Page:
African Americans at Jamestown
The first documented "20 and Odd" Blacks that arrived in Jamestown, Virginia in August of 1619 are not known to have been immediately enslaved. As an institution, slavery did not exist in Virginia in 1619. Slavery as we know it today, evolved gradually, beginning with customs rather than laws. To further shed light on how this institution evolved legally, from indentured servitude to life long servitude, the following laws and/or facts are given as well as other sources on 17th century servitude among Blacks in Virginia.
SUGGESTED FOR FURTHER READING
Billings, Warren M. Ed. The Old Dominion in the Seventeenth Century - A Documentary History of Virginia, 1606-1689. University of North Carolina Press, 1975
Breen, T.H., and Innes, S. "Myne Owne Ground" - Race and Freedom on Virginia's Eastern Shore, 1640-1676. New York: Oxford University Press: 1980
Craven, Wesley F. White, Red and Black: The Seventeenth Century Virginian, Charlottesville, 1961.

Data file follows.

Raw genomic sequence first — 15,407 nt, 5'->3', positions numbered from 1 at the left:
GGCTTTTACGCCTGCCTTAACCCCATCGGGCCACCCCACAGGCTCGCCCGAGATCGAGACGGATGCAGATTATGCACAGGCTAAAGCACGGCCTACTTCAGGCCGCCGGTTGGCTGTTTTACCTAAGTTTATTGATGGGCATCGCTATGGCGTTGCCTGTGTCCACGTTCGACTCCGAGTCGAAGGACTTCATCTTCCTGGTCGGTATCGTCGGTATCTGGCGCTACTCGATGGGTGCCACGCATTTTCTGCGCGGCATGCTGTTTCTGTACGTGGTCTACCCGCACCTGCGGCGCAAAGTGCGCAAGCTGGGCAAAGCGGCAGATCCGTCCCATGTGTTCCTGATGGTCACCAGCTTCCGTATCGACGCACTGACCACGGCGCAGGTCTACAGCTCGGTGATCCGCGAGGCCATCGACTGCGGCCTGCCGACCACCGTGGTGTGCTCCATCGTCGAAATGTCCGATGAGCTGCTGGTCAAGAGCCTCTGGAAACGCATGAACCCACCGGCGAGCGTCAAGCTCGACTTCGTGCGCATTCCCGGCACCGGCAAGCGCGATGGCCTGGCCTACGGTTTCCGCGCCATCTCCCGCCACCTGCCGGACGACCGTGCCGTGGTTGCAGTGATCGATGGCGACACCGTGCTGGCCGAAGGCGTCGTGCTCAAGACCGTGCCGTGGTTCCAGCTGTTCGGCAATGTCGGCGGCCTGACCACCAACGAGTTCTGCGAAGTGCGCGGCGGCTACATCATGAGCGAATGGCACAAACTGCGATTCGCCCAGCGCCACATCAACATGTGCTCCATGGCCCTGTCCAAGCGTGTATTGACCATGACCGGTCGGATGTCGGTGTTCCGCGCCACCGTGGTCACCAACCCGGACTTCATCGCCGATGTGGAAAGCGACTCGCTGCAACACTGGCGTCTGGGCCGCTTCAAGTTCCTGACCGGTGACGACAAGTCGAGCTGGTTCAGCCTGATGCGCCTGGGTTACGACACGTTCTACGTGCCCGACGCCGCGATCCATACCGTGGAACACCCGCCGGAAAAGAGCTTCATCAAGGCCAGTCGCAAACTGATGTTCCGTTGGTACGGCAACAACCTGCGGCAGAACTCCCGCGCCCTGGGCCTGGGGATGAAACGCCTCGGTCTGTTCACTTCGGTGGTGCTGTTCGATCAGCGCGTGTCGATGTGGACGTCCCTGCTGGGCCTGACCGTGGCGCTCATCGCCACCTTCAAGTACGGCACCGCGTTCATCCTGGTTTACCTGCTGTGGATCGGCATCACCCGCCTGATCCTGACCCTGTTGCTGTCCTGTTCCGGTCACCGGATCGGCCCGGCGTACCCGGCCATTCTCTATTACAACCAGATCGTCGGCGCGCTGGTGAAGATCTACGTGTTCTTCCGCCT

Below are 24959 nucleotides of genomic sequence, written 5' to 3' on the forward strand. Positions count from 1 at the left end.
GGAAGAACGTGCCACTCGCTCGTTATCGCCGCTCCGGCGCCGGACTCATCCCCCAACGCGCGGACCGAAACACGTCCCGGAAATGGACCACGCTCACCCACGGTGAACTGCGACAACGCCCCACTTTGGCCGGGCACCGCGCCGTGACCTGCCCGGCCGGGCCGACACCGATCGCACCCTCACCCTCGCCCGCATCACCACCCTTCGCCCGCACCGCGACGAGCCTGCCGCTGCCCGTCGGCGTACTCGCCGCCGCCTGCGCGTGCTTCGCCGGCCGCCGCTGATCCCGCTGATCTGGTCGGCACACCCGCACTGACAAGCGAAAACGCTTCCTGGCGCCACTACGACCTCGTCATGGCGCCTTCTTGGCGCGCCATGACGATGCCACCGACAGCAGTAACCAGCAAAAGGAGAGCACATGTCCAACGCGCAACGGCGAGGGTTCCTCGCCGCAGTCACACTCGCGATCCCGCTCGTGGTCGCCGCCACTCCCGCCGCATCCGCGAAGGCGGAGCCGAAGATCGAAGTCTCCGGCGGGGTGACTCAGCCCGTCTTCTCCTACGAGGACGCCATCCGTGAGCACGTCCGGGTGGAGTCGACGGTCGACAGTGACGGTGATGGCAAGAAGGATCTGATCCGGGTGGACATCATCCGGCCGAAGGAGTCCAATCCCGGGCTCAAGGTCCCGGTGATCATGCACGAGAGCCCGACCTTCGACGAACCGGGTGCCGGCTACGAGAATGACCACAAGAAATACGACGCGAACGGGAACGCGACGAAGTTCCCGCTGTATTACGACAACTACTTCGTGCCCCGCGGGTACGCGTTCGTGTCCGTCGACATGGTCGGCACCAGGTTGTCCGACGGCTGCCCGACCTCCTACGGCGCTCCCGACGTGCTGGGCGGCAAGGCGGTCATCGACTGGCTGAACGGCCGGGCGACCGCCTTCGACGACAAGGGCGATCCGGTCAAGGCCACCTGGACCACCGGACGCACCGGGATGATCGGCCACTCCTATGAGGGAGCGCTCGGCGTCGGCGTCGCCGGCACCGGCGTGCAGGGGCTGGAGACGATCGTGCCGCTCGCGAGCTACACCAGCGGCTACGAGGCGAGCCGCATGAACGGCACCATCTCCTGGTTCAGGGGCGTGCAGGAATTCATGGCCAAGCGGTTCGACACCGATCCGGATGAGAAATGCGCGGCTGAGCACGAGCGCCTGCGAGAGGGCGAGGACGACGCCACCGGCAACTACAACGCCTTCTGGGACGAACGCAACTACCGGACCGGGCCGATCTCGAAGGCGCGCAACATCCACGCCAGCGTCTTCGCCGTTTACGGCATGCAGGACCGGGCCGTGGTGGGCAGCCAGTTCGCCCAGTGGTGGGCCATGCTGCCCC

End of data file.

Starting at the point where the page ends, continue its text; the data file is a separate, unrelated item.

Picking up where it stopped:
Hening, William W. Ed. The Statues at Large: Being a Collection of all Laws of Virginia, from the first session of the Legislature in the year 1619. 13 Volumes Richmond, New York and Philadelphia, 1809-1823.
Hughes, Sarah and Zeigler, J. Jamestown's Other People, Children's Program Teachers Manual, , Colonial National Historical Park, 1976.
McLLwaine, H.R. Minutes of the Council and general Court of Colonial Virginia, 1622-1632, 1670-1676, with notes and excerpts from the original Council and General Court records, Now Lost. Richmond, vVirginia1924.
Russell, John H. The Free Negro Property Owner in Virginia, 1619-1865. (Out of Print)
Vaughan, Alden T. "Blacks in Virginia: A Note on the First Decade" The William and Mary Quarterly, XXIX, July 1972.
Now available online from the National Park Service is Martha W. McCartney's A Study of Africans and African Americans on Jamestown Island and at Green Spring, 1619 - 1803.
Did You Know?
Dendrochronology, the study of tree rings, indicates the Jamestown colonists arrived during the worst drought period in over 800 years for the lower Chesapeake Bay area of Virginia.